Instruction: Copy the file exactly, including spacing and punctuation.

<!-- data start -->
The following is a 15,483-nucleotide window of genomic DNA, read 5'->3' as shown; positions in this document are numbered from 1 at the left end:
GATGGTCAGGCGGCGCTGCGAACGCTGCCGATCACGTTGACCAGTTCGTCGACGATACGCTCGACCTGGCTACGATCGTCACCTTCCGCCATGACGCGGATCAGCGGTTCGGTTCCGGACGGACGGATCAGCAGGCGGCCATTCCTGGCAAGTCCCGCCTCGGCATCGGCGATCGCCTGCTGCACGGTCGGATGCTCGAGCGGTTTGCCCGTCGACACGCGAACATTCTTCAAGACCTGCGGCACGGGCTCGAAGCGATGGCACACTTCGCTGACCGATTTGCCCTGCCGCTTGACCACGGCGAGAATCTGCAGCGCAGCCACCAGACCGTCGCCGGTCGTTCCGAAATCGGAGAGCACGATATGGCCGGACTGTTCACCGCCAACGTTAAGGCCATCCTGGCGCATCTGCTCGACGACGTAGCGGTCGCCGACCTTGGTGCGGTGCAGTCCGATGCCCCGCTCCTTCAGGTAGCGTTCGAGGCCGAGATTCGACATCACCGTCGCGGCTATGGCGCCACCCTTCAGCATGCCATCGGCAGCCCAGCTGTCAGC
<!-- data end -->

The following is a 15,483-nucleotide window of genomic DNA, read 5'->3' as shown; positions in this document are numbered from 1 at the left end:
GATGGTCAGGCGGCGCTGCGAACGCTGCCGATCACGTTGACCAGTTCGTCGACGATACGCTCGACCTGGCTACGATCGTCACCTTCCGCCATGACGCGGATCAGCGGTTCGGTTCCGGACGGACGGATCAGCAGGCGGCCATTCCTGGCAAGTCCCGCCTCGGCATCGGCGATCGCCTGCTGCACGGTCGGATGCTCGAGCGGTTTGCCCGTCGACACGCGAACATTCTTCAAGACCTGCGGCACGGGCTCGAAGCGATGGCACACTTCGCTGACCGATTTGCCCTGCCGCTTGACCACGGCGAGAATCTGCAGCGCAGCCACCAGACCGTCGCCGGTCGTTCCGAAATCGGAGAGCACGATATGGCCGGACTGTTCACCGCCAACGTTAAGGCCATCCTGGCGCATCTGCTCGACGACGTAGCGGTCGCCGACCTTGGTGCGGTGCAGTCCGATGCCCCGCTCCTTCAGGTAGCGTTCGAGGCCGAGATTCGACATCACCGTCGCGGCTATGGCGCCACCCTTCAGCATGCCATCGGCAGCCCAGCTGTCAGC